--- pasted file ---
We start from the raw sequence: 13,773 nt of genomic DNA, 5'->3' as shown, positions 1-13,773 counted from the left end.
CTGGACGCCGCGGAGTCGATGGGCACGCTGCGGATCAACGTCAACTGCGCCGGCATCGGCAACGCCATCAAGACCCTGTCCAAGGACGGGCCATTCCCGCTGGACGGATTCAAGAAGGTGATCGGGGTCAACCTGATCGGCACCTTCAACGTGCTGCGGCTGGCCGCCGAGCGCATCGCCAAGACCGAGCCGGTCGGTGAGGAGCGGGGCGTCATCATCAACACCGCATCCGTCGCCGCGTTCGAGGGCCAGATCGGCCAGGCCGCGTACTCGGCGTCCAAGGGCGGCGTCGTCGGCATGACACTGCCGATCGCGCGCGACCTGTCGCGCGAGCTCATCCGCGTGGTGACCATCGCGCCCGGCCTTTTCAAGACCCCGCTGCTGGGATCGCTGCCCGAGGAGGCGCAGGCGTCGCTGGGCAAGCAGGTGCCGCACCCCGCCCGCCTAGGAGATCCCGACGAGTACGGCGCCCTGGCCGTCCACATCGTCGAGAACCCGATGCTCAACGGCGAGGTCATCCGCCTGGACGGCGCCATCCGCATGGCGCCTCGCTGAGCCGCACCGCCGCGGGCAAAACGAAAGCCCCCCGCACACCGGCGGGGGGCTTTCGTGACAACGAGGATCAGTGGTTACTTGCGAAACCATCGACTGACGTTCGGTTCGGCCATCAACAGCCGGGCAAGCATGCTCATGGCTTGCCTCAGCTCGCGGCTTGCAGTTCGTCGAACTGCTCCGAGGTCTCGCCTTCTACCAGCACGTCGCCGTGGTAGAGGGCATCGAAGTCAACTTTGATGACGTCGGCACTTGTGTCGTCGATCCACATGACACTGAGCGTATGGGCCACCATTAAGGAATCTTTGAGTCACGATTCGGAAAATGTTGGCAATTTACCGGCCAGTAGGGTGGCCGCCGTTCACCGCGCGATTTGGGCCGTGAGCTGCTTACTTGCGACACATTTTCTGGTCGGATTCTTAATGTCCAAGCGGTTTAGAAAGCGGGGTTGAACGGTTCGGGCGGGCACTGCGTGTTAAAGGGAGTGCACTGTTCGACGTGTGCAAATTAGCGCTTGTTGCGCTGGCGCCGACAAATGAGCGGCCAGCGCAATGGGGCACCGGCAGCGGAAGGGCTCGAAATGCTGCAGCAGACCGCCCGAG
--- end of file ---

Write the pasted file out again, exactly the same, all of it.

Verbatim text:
We start from the raw sequence: 13,773 nt of genomic DNA, 5'->3' as shown, positions 1-13,773 counted from the left end.
CTGGACGCCGCGGAGTCGATGGGCACGCTGCGGATCAACGTCAACTGCGCCGGCATCGGCAACGCCATCAAGACCCTGTCCAAGGACGGGCCATTCCCGCTGGACGGATTCAAGAAGGTGATCGGGGTCAACCTGATCGGCACCTTCAACGTGCTGCGGCTGGCCGCCGAGCGCATCGCCAAGACCGAGCCGGTCGGTGAGGAGCGGGGCGTCATCATCAACACCGCATCCGTCGCCGCGTTCGAGGGCCAGATCGGCCAGGCCGCGTACTCGGCGTCCAAGGGCGGCGTCGTCGGCATGACACTGCCGATCGCGCGCGACCTGTCGCGCGAGCTCATCCGCGTGGTGACCATCGCGCCCGGCCTTTTCAAGACCCCGCTGCTGGGATCGCTGCCCGAGGAGGCGCAGGCGTCGCTGGGCAAGCAGGTGCCGCACCCCGCCCGCCTAGGAGATCCCGACGAGTACGGCGCCCTGGCCGTCCACATCGTCGAGAACCCGATGCTCAACGGCGAGGTCATCCGCCTGGACGGCGCCATCCGCATGGCGCCTCGCTGAGCCGCACCGCCGCGGGCAAAACGAAAGCCCCCCGCACACCGGCGGGGGGCTTTCGTGACAACGAGGATCAGTGGTTACTTGCGAAACCATCGACTGACGTTCGGTTCGGCCATCAACAGCCGGGCAAGCATGCTCATGGCTTGCCTCAGCTCGCGGCTTGCAGTTCGTCGAACTGCTCCGAGGTCTCGCCTTCTACCAGCACGTCGCCGTGGTAGAGGGCATCGAAGTCAACTTTGATGACGTCGGCACTTGTGTCGTCGATCCACATGACACTGAGCGTATGGGCCACCATTAAGGAATCTTTGAGTCACGATTCGGAAAATGTTGGCAATTTACCGGCCAGTAGGGTGGCCGCCGTTCACCGCGCGATTTGGGCCGTGAGCTGCTTACTTGCGACACATTTTCTGGTCGGATTCTTAATGTCCAAGCGGTTTAGAAAGCGGGGTTGAACGGTTCGGGCGGGCACTGCGTGTTAAAGGGAGTGCACTGTTCGACGTGTGCAAATTAGCGCTTGTTGCGCTGGCGCCGACAAATGAGCGGCCAGCGCAATGGGGCACCGGCAGCGGAAGGGCTCGAAATGCTGCAGCAGACCGCCCGAG